First, get a 3-ring binder (about 1-2” in size) and some section dividers. You can also use the clear binder that CASA gave you at the start of the year — that’s what it’s for! Create the following labels for the pieces of the portfolio you need:

  1. Table of Contents
  2. Division I retrospective essay (2-3 pp. recommended length)
  3. Copies of all evaluations and grades you’ve received so far.
  4. A list of courses you’ve completed (indicate which ones satisfy four out of five distribution areas: ADM, CHL, MBI, PBSJ, & PCSJ)
  5. Documentation of your CEL-1
  6. One section for each of the cumulative skills
    1. Independent Work
    2. Multiple Cultural Perspectives
    3. Quantitative Reasoning
    4. Writing and Research

Next, gather the easy pieces: the Table of Contents page, your printed course evaluations and grades (include all that you have up to this point), a list of your courses that will satisfy Division I, and documentation of your CEL-1.

Then, find a free chunk of time to look through all of the evaluated work you’ve saved up until now and pick your best examples that apply to the each of the four cumulative skills — these pieces will ultimately go into your portfolio. This doesn’t require a day’s worth of work; it can be done in a couple of hours in your room. And if you feel at all confused about what should or shouldn’t go into the portfolio, don’t hesitate to ask your advisor for some helpful advice, like I did. (Note: all of your favorite work may not fit into your binder, but don’t let that stop you from including it in your portfolio! For my Div I portfolio, I decided to include a photography project that consisted of 12 large matted prints. It wasn’t a part of my binder, but my advisor appreciated my choice to present it anyway in my final meeting.)

If you want some company while assembling your portfolio, make sure to stop by the Portfolio Making Party on Monday, May 7 at 7PM in the Dakin Living Room. New Student Programs staff will be on hand to offer advice, supplies, and plenty of snacks. Stop by and spend some time with fellow soon-to-be Div II students!

Writing Your Division I Retrospective:

The retrospective is ultimately a reflection essay — a chance to tell the story of your first year at Hampshire. When writing, consider how you began the year and your expected academic interests. Talk about the academic challenges you faced and the steps you took to meet them, along with the “high points” of your year, including what interested you, what new ideas or topics surprised you, and what you enjoyed the most. Write about your participation and experience in the Hampshire community for your CEL-1 activity. And with the cumulative skills in mind, think of what you learned about each of them along the way.  As you prepare, you may also want to consult your advisor to see if there’s anything specific that they want you to include. The main goal is to provide a clear picture of your progress as a student and member of the community during your first year at Hampshire.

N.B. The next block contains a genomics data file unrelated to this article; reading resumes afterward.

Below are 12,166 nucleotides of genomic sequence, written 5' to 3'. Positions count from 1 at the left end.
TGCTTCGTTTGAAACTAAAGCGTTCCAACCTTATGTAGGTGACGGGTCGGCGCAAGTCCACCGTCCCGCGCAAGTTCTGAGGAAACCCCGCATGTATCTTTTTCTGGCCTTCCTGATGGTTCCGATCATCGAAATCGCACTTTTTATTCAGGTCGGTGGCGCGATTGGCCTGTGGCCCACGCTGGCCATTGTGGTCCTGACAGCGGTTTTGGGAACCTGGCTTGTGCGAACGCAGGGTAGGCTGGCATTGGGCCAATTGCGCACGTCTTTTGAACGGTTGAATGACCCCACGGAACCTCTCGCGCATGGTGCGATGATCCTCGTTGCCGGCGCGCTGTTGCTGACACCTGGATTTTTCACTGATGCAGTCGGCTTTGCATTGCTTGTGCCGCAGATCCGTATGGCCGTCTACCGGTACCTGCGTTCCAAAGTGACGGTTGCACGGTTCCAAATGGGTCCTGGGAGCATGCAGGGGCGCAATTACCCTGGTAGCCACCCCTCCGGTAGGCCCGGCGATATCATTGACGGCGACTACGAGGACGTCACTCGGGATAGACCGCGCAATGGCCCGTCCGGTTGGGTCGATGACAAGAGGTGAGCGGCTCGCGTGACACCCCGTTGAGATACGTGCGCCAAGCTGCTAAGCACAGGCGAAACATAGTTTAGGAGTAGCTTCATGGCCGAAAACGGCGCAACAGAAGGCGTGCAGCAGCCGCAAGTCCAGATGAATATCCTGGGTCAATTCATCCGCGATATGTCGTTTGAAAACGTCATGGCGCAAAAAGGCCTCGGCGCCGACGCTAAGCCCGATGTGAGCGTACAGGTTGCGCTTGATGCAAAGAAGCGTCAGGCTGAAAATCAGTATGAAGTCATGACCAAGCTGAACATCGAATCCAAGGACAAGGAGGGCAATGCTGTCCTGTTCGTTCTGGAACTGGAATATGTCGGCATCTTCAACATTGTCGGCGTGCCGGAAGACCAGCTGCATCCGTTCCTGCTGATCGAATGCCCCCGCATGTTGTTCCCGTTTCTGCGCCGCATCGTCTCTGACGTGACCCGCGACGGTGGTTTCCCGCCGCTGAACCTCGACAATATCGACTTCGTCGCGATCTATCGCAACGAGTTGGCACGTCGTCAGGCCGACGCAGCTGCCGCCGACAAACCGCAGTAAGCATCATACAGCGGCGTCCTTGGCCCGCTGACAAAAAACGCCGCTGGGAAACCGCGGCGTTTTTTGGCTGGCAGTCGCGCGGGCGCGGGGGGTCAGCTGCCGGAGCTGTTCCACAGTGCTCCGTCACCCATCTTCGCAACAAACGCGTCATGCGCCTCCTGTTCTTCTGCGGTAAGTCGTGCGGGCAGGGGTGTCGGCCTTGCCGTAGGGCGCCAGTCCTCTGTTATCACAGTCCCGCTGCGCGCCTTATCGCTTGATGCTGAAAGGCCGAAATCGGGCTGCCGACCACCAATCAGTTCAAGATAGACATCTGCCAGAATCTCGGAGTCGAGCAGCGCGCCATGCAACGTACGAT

I’d recommend you write it in a quiet and empty space where you can truly focus, whether that’s in your room or in the main gallery of the Liebling photo building. Give yourself the time to re-read it all, re-visit your experiences, and think about why it all mattered. If the assignment seems scary, I promise you it’s easier than it seems! Looking at your best work over the course of your first year at college (all of those written pages, creative projects, research, etc!) is a pretty amazing feeling. You’ll be able to draw conclusions about your work and about yourself. Ultimately, you should feel really proud of all you’ve done and learned so far, and this should definitely help motivate you to finish your portfolio. You’ll want to include a hard copy of your retrospective in your portfolio, but don’t forget to complete the passing process on TheHub as well. You’ll be able to copy and paste your retrospective into the passing form after you’ve finished writing.

…And when you’ve completed all the pieces, get ready to present your work to your advisor in your final Div I meeting!


1. These are guidelines to help you better navigate the process of creating your portfolio—don’t feel obligated to work in this exact order, just get it done before the deadline in the best way you know how.

2. Your portfolio and retrospective are what you want them to be. This was the most important lesson I learned last year and the best piece of advice I can pass forward.

Division I is what YOU make it—your overall experience at Hampshire is what you make it. Keep this in mind when you’re creating your portfolio, and enjoy the process!

I hope this helps you—best of luck 🙂

As always, contact newtohamp@hampshire.edu with any questions, comments or concerns. We’re happy to listen and help!